A formulaic, if increasingly engaging animated fantasy adventure boasts much visual acumen in drawing much from Southeast Asian mythology.
The nutty energy, drama, and sentimentality may not coalesce very well, but co-directors Don Hall and Carlos Lopez Estrada stage a series of eventful sequences in what might be described by some as Mulan meets How To Train your Dragon. Thought without the surprising emotional resonance of the latter.
The sacrifice of dragons to the destructive Druuns, guarding protective gems which split during an act of betrayal set up the main narrative with a realm’s five factions far from peaceful co-existence.
Tran’s willful focus will come into being with the help of Awkwafina’s amusingly offbeat, if knowing aquamarine Sisu who tells Raya “Who’s your dragon?” Chan is a mercurial, shadowy presence for Raya with a moral dilemma and a fear-based chieftain mother (H0).
Included in the wondrous images include settings of snowy mountain encampment, an Island fortress, a metropolis with stilts, a dusty desert, and a lush paradise. Oh, there’s also martial arts choreography to behold. But, the mission to reverse the dreaded Druun Derring-do includes side characters like a lonely warrior (Benedict Wong), Thalia Tram’s spunky toddler, and Alan Tudyk’s pill bug of an armadillo.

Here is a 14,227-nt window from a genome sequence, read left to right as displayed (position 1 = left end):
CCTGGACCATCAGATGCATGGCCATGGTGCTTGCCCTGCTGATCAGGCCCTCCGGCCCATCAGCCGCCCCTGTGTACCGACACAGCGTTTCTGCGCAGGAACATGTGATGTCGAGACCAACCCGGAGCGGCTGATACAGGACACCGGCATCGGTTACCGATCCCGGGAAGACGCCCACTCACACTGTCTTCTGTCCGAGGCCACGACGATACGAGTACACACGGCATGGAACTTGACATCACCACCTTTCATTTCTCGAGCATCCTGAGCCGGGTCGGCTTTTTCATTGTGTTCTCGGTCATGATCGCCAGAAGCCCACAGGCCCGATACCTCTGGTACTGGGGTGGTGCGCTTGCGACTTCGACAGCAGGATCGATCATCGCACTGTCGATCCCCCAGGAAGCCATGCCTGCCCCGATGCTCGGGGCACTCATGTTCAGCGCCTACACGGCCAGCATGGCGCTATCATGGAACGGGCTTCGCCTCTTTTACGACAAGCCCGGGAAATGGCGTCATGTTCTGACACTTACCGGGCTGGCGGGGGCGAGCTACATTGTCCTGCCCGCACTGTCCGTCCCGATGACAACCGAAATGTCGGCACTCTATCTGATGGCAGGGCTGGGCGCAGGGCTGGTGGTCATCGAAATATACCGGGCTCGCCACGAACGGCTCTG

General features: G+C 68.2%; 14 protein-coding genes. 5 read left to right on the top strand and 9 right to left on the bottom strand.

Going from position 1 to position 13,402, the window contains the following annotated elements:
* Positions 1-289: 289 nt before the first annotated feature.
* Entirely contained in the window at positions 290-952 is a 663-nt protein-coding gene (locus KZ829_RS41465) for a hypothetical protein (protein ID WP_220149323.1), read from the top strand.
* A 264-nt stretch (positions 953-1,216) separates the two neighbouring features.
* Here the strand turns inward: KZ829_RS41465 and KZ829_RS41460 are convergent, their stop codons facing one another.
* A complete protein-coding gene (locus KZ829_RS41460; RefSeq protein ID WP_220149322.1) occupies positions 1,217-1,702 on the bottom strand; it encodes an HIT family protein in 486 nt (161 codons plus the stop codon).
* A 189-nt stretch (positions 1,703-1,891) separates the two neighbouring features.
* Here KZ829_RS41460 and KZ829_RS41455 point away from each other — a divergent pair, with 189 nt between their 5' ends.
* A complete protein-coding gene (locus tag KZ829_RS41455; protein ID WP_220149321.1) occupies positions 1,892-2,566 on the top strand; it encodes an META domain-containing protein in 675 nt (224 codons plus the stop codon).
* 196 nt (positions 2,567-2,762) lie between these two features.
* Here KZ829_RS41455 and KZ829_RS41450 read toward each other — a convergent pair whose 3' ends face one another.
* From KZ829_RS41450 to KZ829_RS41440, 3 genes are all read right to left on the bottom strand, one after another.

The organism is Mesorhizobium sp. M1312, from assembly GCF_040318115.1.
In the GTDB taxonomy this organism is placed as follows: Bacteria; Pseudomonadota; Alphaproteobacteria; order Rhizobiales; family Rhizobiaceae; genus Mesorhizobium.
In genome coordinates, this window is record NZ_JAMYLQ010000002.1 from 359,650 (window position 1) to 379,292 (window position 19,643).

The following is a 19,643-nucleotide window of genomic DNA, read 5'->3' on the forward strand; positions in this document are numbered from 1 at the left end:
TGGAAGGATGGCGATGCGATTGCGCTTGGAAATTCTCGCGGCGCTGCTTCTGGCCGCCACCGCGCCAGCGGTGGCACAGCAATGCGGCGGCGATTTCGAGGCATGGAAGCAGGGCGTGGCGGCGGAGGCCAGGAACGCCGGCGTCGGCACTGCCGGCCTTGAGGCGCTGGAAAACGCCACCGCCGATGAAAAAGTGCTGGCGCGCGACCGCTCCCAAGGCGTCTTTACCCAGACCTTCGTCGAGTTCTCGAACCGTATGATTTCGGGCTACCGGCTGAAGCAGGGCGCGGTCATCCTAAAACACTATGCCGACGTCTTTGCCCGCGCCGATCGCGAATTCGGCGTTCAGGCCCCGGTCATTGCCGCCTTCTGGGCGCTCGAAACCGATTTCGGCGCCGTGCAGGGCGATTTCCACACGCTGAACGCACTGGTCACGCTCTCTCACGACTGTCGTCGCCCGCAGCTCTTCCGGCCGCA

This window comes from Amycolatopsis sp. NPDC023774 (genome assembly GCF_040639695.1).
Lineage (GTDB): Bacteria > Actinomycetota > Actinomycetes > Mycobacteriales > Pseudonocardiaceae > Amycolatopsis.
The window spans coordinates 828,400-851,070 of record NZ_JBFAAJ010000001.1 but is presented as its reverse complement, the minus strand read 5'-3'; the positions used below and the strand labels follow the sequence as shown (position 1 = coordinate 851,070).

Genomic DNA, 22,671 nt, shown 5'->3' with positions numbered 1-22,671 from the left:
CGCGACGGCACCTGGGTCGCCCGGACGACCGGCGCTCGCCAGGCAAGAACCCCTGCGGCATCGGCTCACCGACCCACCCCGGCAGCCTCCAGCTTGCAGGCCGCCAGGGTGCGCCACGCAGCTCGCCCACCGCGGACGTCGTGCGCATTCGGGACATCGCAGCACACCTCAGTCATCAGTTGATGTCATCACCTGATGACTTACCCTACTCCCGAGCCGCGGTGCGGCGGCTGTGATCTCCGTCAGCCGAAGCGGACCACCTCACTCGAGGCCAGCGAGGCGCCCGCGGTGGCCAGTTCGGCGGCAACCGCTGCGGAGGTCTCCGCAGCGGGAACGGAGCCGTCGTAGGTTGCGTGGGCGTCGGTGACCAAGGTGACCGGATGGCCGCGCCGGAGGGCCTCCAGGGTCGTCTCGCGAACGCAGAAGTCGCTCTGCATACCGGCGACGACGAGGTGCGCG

Novelty breeds familiarity and vice versa in a way as Raya and the Last Dragon displays much photorealistic splendor. Even if the enterprise can be pretty pat and unsubtle in its message of trust the overall authenticity into casting and evolution of a warrior princess is another step forward for diversity and inclusivity.
Following Raya (Kelly Marie Tran) who is charged with putting the fractured blue orb back together and bring peace to Kumandra’s five tribes who live along a dragon-shaped river. The animation of the characters and landscape is first rate, the story is nothing new.
The five tribes named Fang, Heart, Spine, Talon, and tail are fitted along the dragon shaped river in locations that fit their names on the body of a dragon. The good dragons which are shown in pastel colors were part of the peaceful society that was destroyed when the orb was broken up and allowed the evil Druun (a dark cloud like creature) to turn the dragons into pillars
similar to the pillars of salt in the Bible.
The same faith occurs to the Kumandra people if surrounded by the Druun. When Raya’s dad becomes one of the victims she becomes the key person to gather the pieces of the orb and put them together and save all the folks.
Using a two stick martial art system, based on a Filipino martial art known as Kali, she is joined by the one surviving dragon named Sisu (Awkwafina), Tuk Tuk, an animal that curls up and moves like BB-8 from Star Wars. A young boy, a baby with three followers along with a strong older man also set out with Raya to put the past back together.
Each step is a challenge but we know it will end up with Raya getting everyone together again and bringing the dragons and characters that the Druun has frozen back to life.
With a great deal of color and action, Raya and her band of heroic characters traveling through lands of beauty is attractive to watch, but it doesn’t present a very interesting story.